Posted in Opinion, TV

CBC is in the tinkering mood again

Someone at CBC has been doing “market research” again, which means a few good ideas and a lot of really bad ones (The Tea Makers has some more details with the usual marketing and managingese):

  • Replacing “Saturday Report” and “Sunday Report” with “The National”: Good. It’s your evening news show, why should it have different names on different days? Sure, it doesn’t have The Mans, but that’s not the end all and be all of CBC Television
  • Rebranding CBC Newsworld: Bad. Anyone who hasn’t heard of Newsworld either doesn’t have cable or doesn’t use it to get news. Neither of these things will change with a new name.
  • Putting L-shape on-screen graphics on CBC Newsworld: Bad. I mean, there is some room for improvement in the graphics department, but using CP24 as a guide is a bad way to start, and the idea of putting a bunch of graphics on screen like weather reports and news crawlers (does anyone read those things?) will just make it look like CTV Newsnet, in a bad way.
  • De-formalizing The National: To make it more like The Hour? Gonna have Mansbridge stop wearing ties and give the news while breakdancing? I doubt people ignore this program because of its formality.
  • Reporting rumours: You’re kidding me, right? Quoting directly from the Globe: “Newsworld will not necessarily wait for the definitive word on a story before beginning to report.” If that’s true, it means Newsworld’s journalism standards have taken a major hit.
  • 10-minute The National podcast by 6pm: Good. Probably will have a limited audience, but so long as the resources put into it are limited, it makes sense.
  • More transparency in news reporting: Absolutely. Journalists (and more importantly their managers) need to get out of the mindset that they should hide where they get their ideas from. Yeah, it sucks when you get scooped. Live with it. Trying to deceive your public will only backfire on you.
  • Merging local news with The National: This one wasn’t explained very well, but seemed to involve having a local anchor take over at the end of the show and give some local news. It sounds good in theory, but it also sounds a lot like the CBC News Now or whatever that 6pm project was called that had Ian Hanomansing doing fake handoffs to local news anchors.
  • Renaming CBC Radio News as CBC Audio News: Stupid.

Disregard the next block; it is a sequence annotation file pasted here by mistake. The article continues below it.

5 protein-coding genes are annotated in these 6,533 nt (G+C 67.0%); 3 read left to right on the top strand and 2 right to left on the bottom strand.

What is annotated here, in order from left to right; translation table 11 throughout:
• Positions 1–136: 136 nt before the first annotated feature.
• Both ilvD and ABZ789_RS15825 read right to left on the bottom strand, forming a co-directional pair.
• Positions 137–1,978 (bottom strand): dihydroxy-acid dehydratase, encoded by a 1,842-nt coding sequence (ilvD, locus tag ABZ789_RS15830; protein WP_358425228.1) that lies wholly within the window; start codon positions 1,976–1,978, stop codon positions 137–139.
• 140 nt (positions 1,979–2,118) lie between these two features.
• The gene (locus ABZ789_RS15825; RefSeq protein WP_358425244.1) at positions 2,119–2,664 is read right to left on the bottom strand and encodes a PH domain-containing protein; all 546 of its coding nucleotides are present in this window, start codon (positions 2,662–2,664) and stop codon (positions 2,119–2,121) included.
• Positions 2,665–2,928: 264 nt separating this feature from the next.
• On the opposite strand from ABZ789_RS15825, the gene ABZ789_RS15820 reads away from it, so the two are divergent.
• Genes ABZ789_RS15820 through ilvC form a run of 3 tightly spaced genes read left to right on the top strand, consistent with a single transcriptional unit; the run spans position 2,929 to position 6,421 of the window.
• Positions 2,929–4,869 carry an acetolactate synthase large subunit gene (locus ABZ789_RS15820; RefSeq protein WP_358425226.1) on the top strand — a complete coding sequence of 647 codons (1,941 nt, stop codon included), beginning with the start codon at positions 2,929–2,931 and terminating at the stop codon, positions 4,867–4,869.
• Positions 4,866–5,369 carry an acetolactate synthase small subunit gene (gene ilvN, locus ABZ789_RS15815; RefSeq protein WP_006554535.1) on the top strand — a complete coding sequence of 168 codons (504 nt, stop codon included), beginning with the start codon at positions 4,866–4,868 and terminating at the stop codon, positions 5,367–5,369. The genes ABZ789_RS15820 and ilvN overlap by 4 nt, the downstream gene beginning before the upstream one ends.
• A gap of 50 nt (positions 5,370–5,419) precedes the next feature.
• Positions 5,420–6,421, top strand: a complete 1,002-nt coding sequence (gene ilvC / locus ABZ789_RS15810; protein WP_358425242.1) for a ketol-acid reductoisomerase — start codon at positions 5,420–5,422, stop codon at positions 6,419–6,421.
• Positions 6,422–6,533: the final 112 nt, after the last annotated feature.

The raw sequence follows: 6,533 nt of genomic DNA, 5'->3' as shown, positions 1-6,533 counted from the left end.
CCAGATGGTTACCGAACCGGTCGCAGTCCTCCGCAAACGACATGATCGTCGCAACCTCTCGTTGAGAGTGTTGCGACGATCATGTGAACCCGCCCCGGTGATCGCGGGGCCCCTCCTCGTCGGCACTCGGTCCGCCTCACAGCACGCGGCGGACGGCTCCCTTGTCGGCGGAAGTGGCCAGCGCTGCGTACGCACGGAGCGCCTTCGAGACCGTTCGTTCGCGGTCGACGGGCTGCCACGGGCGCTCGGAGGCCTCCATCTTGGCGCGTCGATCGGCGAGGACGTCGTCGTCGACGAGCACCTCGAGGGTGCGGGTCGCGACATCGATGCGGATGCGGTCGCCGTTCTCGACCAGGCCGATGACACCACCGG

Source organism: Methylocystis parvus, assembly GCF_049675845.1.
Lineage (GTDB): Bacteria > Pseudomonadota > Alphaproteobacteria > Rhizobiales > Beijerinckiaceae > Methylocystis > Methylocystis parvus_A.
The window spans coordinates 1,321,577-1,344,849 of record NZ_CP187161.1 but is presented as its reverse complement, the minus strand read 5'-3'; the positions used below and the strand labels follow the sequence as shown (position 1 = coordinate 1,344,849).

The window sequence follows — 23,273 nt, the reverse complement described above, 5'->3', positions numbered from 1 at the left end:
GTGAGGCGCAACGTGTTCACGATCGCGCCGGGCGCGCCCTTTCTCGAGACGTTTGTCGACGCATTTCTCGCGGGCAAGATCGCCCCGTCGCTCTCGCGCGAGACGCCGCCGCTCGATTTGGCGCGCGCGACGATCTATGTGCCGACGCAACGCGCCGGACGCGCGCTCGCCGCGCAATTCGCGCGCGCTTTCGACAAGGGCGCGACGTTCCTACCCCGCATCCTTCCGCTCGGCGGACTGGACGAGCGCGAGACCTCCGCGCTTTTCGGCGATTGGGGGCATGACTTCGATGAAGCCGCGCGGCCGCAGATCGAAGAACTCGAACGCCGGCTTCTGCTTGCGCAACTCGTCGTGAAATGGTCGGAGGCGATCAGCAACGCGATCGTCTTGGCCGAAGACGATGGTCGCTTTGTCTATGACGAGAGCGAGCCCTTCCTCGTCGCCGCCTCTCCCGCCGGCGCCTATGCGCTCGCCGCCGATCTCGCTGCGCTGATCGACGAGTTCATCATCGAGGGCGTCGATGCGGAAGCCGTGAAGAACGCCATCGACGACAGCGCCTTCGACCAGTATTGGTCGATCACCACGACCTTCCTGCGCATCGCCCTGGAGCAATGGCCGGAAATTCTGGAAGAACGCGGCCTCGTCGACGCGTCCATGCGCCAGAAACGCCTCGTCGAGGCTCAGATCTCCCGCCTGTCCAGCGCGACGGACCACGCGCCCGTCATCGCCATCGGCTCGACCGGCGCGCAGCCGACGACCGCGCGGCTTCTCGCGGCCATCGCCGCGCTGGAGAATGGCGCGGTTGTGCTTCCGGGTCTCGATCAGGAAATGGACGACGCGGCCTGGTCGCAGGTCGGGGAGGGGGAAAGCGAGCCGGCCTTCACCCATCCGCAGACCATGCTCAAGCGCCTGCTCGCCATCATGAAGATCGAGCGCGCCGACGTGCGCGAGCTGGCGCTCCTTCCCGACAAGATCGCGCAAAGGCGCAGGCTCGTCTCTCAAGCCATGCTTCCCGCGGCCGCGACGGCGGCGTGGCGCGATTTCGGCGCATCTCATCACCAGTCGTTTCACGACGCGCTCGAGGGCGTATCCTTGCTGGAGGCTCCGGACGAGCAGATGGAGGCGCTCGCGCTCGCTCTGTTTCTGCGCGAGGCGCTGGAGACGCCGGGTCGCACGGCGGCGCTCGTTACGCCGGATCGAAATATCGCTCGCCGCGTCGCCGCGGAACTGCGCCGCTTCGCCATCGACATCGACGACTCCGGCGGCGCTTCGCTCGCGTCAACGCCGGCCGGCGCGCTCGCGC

• More foreign correspondents: CBC’s getting second thoughts since they don’t have someone stationed in India. But they also just fired a bunch of foreign correspondents. So this probably won’t happen, even though it should.
  • More exciting language: Bad. Anchors will be encouraged to keep viewers hooked using CNN-style marketing hype, always saying they’re covering an issue and more information is coming. I’m always surprised when news organizations believe that inserting marketing language into editorial content is OK when all you’re hyping is yourself
  • Online-first policy for breaking news: Good. Holding stories so broadcast can get first crack at them is just asking for someone to scoop you on it. Neither medium should wait for the other.
  • Extending afternoon local radio: Great. It always amazed me that CBC Radio One’s local office essentially shut down at 6pm and that even the weather reports aired after that were pre-recorded. The new plan would have 6:30 and 7pm local newscasts.
  • Live afternoon TV news breaks: Why not? The private networks do it. If your choice during a commercial break is between an in-house commercial pulled from a drawer and a live news update with a local anchor, go for the latter.

2 thoughts on “CBC is in the tinkering mood again

  1. MG

    Re: merging local news with The National

    I’m thinking this is probably based on the model the BBC uses on their flagship 10pm newscast. Near the end of the 10pm news (around 10:25) the main anchor tosses to the local newsrooms for their 5-7 minute newscast… then they toss back to The National.

    It would be nice to watch local news before 11pm.

    Reply

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